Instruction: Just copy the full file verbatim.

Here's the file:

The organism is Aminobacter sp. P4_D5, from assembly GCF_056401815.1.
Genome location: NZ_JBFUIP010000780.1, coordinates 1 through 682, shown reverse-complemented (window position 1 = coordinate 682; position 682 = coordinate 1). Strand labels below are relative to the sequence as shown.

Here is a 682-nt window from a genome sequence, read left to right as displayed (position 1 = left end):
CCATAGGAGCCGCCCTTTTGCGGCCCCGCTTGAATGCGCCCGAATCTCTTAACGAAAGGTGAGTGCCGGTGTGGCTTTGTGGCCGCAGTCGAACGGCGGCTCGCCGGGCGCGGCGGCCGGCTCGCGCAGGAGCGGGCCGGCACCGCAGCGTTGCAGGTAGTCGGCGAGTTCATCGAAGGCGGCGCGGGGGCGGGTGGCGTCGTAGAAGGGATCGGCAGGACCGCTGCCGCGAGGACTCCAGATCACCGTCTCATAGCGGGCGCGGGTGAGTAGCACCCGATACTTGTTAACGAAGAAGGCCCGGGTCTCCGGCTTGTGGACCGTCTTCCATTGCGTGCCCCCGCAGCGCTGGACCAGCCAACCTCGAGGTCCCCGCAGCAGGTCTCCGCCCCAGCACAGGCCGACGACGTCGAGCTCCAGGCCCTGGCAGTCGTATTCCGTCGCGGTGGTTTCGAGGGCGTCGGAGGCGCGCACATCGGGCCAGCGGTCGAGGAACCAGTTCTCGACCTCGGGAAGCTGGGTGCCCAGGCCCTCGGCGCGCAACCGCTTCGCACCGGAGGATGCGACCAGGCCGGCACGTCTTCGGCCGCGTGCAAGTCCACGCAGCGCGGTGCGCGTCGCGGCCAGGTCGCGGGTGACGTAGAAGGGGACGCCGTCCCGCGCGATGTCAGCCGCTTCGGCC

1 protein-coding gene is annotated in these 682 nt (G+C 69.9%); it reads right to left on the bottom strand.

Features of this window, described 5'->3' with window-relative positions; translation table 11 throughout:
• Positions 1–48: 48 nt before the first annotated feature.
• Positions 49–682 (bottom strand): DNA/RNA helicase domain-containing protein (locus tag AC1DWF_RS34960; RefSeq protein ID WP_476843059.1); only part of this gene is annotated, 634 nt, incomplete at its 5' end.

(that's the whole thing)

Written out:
The organism is Aminobacter sp. P4_D5, from assembly GCF_056401815.1.
Genome location: NZ_JBFUIP010000780.1, coordinates 1 through 682, shown reverse-complemented (window position 1 = coordinate 682; position 682 = coordinate 1). Strand labels below are relative to the sequence as shown.

Here is a 682-nt window from a genome sequence, read left to right as displayed (position 1 = left end):
CCATAGGAGCCGCCCTTTTGCGGCCCCGCTTGAATGCGCCCGAATCTCTTAACGAAAGGTGAGTGCCGGTGTGGCTTTGTGGCCGCAGTCGAACGGCGGCTCGCCGGGCGCGGCGGCCGGCTCGCGCAGGAGCGGGCCGGCACCGCAGCGTTGCAGGTAGTCGGCGAGTTCATCGAAGGCGGCGCGGGGGCGGGTGGCGTCGTAGAAGGGATCGGCAGGACCGCTGCCGCGAGGACTCCAGATCACCGTCTCATAGCGGGCGCGGGTGAGTAGCACCCGATACTTGTTAACGAAGAAGGCCCGGGTCTCCGGCTTGTGGACCGTCTTCCATTGCGTGCCCCCGCAGCGCTGGACCAGCCAACCTCGAGGTCCCCGCAGCAGGTCTCCGCCCCAGCACAGGCCGACGACGTCGAGCTCCAGGCCCTGGCAGTCGTATTCCGTCGCGGTGGTTTCGAGGGCGTCGGAGGCGCGCACATCGGGCCAGCGGTCGAGGAACCAGTTCTCGACCTCGGGAAGCTGGGTGCCCAGGCCCTCGGCGCGCAACCGCTTCGCACCGGAGGATGCGACCAGGCCGGCACGTCTTCGGCCGCGTGCAAGTCCACGCAGCGCGGTGCGCGTCGCGGCCAGGTCGCGGGTGACGTAGAAGGGGACGCCGTCCCGCGCGATGTCAGCCGCTTCGGCC

1 protein-coding gene is annotated in these 682 nt (G+C 69.9%); it reads right to left on the bottom strand.

Features of this window, described 5'->3' with window-relative positions; translation table 11 throughout:
• Positions 1–48: 48 nt before the first annotated feature.
• Positions 49–682 (bottom strand): DNA/RNA helicase domain-containing protein (locus tag AC1DWF_RS34960; RefSeq protein ID WP_476843059.1); only part of this gene is annotated, 634 nt, incomplete at its 5' end.